Tuesday, May 21, 2013

Ambiga: Bersih’s ‘People’s Tribunal’ a ‘moral force’ to investigate electoral fraud

UPDATED @ 11:12:23 AM 21-05-2013
MAY 21, 2013
Ambiga said the tribunal will gather evidence of polls fraud. — File picKUALA LUMPUR, May 21 — Bersih 2.0’s “People’s Tribunal” may not have any legal standing but will serve as a “moral force” to investigate allegations of electoral fraud, said Datuk Ambiga Sreenavasan when defending the polls watchdog’s final attempt at proving wrongdoing in the May 5 polls.
The renowned civil rights activist told The Malaysian Insider that Bersih 2.0 will soldier on with its plan to set up the tribunal which, she said, should be announced in two or three weeks’ time, despite earning condemnation from polls regulator Election Commission (EC).
“It is true that it is not set up under any law or statute. That is why it is called the People’s Tribunal,” she said.
On May 6, a day after the tumultuous 13th general election, Bersih 2.0 announced its plan to set up the tribunal to look into the hundreds of reports of alleged cheating that took place during the polls.
“It will be an evidence-gathering tribunal and what we have is the moral force to examine the allegations. That is its main aim — to gather evidence,” she added.
The coalition of over 80 non-governmental organisations insisted that the polls results had favoured the ruling Barisan Nasional (BN) largely because of these irregularities, and said it would not recognise the outcome until it had verified all allegations of fraud.
In the polls, BN continued its half-a-century unbroken rule and emerged victors yet again despite winning with a significantly smaller seat majority in the 222-seat Parliament.
It is true that it is not set up under any law or statute. That is why it is called the People’s Tribunal. — Datuk Ambiga Sreenevasan
The ruling pact snapped up 133 seats this time to Pakatan Rakyat’s (PR) 89, failing yet again to recapture the coveted two-thirds parliamentary majority that it first lost in the 2008 general election.
PR refused to accept its losses, however, pointing to the fact that it had won the overall popular vote by scoring 51 per cent of votes cast, while BN only took 48 per cent — an outcome reminiscent of the 1969 polls when the ruling pact first lost the popular vote.
The federal opposition pact of PR has since confirmed plans to file election petitions to challenge the results in 27 federal seats where BN had won with marginal majorities, allegedly due to electoral fraud.
PKR strategy director Rafizi Ramli has also said that the same complaints will be brought before Bersih 2.0’s “People’s Tribunal” where, he said, PR’s evidence was likely to be treated with more seriousness than in any court of law.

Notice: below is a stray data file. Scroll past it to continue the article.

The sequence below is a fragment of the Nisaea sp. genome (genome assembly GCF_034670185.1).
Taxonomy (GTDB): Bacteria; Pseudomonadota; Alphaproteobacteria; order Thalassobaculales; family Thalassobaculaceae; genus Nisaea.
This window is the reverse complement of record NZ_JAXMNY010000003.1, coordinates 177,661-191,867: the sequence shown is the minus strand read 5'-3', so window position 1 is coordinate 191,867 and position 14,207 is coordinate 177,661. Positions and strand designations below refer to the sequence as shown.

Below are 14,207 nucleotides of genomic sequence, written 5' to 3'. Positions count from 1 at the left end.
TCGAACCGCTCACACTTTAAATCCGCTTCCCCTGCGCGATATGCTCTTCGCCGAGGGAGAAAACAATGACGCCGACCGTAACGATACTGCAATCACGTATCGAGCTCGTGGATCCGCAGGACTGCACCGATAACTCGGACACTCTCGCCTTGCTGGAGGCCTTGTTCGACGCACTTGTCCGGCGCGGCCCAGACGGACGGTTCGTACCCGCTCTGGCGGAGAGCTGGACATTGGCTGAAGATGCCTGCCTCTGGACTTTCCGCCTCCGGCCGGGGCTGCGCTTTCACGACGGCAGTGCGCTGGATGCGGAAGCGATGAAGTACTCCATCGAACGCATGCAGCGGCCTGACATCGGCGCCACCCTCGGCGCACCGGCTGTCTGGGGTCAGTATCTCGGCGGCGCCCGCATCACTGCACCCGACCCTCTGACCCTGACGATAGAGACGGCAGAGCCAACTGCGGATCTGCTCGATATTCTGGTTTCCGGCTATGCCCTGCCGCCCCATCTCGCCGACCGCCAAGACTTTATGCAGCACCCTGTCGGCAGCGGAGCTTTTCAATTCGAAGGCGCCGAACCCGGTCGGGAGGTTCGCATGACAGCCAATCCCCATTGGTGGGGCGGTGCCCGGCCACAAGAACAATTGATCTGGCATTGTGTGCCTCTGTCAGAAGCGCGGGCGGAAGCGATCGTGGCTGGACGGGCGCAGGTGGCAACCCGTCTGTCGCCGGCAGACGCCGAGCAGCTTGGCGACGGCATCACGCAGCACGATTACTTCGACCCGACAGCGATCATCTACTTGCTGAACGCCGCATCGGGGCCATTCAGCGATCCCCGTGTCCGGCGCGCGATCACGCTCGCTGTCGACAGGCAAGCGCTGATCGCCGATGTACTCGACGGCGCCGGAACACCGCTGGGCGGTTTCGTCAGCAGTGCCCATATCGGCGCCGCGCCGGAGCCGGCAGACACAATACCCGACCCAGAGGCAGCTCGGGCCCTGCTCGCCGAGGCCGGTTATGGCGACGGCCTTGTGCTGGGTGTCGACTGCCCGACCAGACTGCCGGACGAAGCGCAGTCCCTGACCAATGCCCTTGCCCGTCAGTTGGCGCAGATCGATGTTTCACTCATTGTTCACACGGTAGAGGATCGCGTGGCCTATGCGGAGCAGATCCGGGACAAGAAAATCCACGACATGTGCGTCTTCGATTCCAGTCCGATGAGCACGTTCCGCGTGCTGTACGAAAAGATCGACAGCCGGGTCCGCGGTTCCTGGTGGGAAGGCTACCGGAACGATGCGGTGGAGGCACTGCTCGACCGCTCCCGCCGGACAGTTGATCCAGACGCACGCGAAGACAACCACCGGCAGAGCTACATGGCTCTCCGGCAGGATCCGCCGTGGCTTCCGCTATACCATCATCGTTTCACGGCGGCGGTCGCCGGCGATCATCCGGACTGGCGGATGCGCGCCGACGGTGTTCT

Ambiga told The Malaysian Insider that the tribunal will be presided over by a five-member panel, which will include individuals of repute and who will not be members of any political parties or even from Bersih 2.0 itself.
She said the panel will likely come up with a set timeframe to conduct its probe, apart from deciding on appropriate terms of reference before commencing any hearing.
“We will then expect some sort of recommendations or findings to be made. This will be presented to all the relevant authorities, including human rights bodies like Suhakam,” she said.
“For Bersih... our role is just to facilitate the setting up of the tribunal. Further to that, we will not get involved. It must be completely independent,” she added.
Ambiga also explained that the setting up of the tribunal was taking longer than originally planned due to the complexity of its scope of investigation, as well as the selection of its panel members.
“We originally wanted to have it done by June but it looks impossible at this point. We should announce the panel within two or three weeks’ time.
“But as to when the panel will begin their hearings, that would be entirely up to the members to decide,” she said.
Despite widespread protests against its handling of the 13th general election, the EC has insisted that it had conducted the polls fairly and successfully, citing the higher turnout of voters at a whopping 84 per cent as evidence of voters’ confidence in the Malaysian electoral system.
“We have conducted a successful polls, there was an 85 per cent turnout… we have good job as you can see from the turnout,” EC deputy chairman Datuk Wan Ahmad Wan Omar said last week.
PR has been organising mammoth rallies across the country to prove voter dissatisfaction against the polls, which PR de facto chief Datuk Seri Anwar Ibrahim has insisted had been stolen from his pact.
~ The Malaysian Insider

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